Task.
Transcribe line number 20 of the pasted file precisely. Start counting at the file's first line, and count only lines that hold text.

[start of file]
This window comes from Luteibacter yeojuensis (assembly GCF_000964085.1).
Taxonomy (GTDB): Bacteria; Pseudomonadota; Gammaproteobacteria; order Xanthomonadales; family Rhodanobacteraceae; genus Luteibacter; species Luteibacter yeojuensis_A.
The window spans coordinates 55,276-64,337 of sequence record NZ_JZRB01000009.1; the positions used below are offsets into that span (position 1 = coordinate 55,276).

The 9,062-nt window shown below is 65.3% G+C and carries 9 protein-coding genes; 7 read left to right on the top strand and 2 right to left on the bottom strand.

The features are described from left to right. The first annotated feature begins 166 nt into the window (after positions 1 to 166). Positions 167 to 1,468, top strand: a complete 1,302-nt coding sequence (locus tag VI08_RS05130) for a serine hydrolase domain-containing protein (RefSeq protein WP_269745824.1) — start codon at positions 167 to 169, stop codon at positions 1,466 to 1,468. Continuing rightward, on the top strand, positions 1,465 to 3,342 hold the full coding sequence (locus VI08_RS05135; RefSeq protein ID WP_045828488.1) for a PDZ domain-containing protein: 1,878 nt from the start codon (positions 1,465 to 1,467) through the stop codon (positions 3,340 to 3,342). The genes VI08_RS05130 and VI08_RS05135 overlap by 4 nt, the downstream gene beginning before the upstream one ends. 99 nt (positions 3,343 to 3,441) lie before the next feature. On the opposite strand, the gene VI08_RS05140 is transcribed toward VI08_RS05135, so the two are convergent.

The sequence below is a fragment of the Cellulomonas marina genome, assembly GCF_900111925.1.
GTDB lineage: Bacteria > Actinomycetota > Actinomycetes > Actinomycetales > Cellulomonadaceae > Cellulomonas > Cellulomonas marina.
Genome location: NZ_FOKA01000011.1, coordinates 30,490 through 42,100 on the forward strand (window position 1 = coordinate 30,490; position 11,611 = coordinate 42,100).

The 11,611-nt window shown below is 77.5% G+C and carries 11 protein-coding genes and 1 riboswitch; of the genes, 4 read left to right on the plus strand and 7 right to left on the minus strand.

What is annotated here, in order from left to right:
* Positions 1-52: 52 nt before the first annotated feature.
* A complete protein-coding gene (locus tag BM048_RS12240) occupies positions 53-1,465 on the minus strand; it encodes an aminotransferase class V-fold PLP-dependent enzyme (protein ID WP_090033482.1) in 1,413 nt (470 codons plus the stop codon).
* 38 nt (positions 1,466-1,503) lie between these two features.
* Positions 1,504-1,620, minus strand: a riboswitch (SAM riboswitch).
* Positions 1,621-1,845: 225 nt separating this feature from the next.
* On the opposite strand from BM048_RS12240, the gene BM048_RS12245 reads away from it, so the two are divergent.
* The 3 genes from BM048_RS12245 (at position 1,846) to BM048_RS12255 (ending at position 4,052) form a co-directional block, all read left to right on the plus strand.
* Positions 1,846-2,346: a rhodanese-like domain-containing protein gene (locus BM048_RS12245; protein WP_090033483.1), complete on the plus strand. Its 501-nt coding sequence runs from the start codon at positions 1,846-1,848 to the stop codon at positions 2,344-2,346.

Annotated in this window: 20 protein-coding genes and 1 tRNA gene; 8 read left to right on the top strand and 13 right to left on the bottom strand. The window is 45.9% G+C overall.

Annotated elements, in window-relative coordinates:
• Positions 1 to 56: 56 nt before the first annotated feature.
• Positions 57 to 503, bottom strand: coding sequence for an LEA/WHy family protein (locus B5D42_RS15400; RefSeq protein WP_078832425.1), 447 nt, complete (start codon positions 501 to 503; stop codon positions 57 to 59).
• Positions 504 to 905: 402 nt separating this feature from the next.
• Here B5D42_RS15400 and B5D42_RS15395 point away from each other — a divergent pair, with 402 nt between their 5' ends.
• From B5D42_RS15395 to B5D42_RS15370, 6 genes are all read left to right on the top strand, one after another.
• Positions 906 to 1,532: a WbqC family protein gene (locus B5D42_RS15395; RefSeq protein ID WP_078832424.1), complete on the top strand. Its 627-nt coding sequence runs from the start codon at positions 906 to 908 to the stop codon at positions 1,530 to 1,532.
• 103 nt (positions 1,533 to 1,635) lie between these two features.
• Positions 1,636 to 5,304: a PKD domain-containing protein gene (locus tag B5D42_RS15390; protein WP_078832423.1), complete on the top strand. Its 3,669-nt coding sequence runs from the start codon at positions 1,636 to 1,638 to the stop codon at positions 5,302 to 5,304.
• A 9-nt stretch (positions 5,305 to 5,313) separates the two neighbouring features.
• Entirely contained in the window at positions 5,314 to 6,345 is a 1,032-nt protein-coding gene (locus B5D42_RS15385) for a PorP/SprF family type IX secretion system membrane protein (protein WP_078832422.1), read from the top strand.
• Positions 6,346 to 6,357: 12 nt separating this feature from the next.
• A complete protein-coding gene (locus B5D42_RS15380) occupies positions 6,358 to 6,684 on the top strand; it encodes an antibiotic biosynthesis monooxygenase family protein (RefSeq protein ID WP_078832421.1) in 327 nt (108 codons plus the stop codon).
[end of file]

Annotated elements, in window-relative coordinates: